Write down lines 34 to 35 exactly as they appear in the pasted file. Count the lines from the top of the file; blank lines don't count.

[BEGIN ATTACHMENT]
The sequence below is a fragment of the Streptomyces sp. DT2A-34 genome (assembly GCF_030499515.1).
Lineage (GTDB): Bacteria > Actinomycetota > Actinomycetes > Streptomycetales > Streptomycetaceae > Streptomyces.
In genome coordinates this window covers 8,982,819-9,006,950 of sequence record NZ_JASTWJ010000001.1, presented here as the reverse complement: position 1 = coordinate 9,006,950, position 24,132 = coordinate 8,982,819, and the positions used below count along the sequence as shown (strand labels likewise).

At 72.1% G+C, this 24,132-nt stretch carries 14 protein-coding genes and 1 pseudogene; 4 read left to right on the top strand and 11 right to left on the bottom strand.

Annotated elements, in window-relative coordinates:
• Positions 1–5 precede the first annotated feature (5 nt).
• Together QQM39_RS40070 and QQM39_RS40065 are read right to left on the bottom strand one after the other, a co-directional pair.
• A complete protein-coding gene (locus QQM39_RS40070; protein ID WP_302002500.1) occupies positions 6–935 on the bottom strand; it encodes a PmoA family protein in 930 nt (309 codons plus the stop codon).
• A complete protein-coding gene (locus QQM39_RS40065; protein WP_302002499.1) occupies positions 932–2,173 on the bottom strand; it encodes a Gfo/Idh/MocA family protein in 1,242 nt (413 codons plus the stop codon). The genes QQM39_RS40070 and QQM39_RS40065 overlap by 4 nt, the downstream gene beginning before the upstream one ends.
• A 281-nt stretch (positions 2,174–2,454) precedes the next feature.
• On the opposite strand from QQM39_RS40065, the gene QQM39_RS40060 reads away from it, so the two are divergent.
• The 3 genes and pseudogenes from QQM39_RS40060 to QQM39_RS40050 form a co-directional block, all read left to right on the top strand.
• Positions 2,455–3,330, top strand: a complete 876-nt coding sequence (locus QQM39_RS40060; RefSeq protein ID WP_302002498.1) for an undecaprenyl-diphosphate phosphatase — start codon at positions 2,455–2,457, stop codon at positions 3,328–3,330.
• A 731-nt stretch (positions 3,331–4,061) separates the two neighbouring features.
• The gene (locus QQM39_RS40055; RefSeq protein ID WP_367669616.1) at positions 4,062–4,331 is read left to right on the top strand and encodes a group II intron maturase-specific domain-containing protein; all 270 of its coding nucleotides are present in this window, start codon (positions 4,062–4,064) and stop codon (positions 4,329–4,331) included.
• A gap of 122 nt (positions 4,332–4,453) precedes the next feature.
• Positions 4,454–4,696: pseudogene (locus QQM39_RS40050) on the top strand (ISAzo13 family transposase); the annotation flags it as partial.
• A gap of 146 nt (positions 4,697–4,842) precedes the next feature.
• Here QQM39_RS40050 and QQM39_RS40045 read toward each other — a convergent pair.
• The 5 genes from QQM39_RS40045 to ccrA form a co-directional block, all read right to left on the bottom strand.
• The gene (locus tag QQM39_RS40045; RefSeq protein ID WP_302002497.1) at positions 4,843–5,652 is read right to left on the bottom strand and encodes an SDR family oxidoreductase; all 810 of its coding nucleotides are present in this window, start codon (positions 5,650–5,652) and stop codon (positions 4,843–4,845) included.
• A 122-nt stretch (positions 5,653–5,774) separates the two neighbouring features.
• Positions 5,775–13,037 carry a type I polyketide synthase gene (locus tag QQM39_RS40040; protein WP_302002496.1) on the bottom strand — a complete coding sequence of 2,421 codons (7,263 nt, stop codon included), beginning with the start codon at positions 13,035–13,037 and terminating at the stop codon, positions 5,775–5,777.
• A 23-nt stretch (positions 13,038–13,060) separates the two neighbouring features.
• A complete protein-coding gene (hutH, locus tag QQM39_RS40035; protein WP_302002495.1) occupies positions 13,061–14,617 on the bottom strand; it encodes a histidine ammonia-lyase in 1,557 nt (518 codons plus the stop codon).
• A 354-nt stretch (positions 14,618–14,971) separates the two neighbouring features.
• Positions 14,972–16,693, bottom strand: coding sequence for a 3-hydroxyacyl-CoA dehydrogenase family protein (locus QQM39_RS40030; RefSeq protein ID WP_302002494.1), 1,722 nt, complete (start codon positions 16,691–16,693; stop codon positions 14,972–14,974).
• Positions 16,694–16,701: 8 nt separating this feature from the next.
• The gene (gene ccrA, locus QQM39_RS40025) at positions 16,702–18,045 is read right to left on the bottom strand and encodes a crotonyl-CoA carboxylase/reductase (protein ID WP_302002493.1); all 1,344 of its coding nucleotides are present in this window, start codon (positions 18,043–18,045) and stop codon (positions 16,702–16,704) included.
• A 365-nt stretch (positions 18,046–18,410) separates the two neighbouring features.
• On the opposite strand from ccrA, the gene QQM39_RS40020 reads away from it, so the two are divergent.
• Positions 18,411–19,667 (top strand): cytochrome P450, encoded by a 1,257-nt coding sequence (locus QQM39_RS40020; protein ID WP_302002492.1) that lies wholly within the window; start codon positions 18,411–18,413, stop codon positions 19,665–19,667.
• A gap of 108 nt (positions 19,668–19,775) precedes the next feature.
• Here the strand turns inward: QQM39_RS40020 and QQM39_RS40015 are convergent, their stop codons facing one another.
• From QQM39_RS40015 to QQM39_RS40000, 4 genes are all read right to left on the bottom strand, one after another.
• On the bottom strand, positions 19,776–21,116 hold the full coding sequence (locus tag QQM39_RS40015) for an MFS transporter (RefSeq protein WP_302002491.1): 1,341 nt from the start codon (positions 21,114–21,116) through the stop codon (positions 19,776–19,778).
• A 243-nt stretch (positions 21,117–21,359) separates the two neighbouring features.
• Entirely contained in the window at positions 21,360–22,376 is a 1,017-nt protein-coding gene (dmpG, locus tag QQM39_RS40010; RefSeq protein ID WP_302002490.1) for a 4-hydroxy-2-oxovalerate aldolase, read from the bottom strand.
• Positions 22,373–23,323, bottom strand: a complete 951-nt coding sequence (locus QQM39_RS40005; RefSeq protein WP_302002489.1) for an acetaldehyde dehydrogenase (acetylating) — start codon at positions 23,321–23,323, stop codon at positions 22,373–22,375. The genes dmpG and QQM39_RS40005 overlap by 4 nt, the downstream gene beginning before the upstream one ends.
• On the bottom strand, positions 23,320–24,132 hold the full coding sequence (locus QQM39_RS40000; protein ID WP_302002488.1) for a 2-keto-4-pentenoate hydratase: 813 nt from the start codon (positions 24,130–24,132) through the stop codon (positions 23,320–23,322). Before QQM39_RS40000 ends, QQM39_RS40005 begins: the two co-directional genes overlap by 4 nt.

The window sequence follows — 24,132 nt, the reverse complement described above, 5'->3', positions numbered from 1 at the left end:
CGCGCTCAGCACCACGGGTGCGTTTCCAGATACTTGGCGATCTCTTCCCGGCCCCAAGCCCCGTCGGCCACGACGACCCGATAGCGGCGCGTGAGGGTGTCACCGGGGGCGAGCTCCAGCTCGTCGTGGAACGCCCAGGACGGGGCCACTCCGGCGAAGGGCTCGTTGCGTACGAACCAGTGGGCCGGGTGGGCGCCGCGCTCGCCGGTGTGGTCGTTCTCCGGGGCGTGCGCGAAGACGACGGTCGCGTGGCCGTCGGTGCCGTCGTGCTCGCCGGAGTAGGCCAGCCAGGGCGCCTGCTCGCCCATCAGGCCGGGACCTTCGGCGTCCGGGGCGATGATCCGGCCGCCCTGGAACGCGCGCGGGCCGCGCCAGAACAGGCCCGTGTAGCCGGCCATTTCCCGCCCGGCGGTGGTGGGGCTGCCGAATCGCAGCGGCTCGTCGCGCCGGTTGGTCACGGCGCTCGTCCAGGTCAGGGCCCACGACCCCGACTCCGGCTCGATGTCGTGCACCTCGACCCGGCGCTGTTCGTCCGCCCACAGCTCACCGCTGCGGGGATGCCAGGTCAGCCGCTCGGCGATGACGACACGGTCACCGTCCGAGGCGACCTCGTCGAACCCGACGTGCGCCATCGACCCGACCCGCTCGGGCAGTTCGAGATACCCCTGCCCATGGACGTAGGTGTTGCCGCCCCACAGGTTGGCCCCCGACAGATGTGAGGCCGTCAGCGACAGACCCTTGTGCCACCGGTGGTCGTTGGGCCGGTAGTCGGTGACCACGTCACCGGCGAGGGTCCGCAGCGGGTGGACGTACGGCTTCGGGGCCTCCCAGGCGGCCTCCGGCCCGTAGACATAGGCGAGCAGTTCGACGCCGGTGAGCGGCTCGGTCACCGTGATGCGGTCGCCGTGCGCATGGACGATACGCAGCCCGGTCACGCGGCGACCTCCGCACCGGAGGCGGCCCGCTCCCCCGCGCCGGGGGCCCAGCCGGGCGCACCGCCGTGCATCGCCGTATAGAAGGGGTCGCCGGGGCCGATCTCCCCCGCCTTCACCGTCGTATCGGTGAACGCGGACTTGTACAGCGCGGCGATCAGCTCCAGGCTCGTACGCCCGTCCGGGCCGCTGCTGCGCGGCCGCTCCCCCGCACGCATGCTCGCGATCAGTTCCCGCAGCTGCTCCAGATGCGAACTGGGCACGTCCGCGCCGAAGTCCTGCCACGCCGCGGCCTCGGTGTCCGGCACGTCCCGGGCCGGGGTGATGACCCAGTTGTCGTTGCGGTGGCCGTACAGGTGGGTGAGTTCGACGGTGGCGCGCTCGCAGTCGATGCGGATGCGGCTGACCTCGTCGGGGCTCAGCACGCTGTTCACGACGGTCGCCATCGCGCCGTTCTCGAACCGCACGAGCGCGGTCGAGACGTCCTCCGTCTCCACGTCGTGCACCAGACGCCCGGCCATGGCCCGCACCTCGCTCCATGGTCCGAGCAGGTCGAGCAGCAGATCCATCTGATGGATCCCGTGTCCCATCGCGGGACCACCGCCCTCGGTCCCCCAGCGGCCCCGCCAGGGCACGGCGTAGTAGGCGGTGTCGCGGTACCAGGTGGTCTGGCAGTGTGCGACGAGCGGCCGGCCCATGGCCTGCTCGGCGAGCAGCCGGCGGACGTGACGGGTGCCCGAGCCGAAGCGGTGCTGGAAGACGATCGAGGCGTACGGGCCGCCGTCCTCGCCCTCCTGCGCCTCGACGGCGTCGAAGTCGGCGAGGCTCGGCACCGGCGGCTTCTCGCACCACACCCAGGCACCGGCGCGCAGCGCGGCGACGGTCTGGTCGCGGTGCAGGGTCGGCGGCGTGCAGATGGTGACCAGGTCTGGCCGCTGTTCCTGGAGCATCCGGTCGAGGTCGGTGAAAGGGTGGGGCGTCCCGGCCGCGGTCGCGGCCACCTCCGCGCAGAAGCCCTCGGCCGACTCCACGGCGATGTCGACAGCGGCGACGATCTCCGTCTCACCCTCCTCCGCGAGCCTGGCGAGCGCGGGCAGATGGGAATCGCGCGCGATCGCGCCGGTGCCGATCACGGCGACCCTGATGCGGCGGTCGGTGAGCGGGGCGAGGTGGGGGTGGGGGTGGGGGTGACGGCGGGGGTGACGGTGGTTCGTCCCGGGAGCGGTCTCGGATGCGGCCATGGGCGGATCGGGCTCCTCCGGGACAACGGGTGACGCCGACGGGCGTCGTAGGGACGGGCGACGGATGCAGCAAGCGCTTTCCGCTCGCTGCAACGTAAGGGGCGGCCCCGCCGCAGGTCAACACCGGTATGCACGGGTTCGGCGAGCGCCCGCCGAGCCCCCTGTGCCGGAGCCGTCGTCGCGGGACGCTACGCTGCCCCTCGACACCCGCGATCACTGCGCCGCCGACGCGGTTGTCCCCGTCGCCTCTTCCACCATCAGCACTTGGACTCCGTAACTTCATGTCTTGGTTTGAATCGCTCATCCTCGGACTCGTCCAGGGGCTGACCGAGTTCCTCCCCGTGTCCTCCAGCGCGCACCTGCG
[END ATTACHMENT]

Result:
• Here the strand turns inward: QQM39_RS40020 and QQM39_RS40015 are convergent, their stop codons facing one another.
• From QQM39_RS40015 to QQM39_RS40000, 4 genes are all read right to left on the bottom strand, one after another.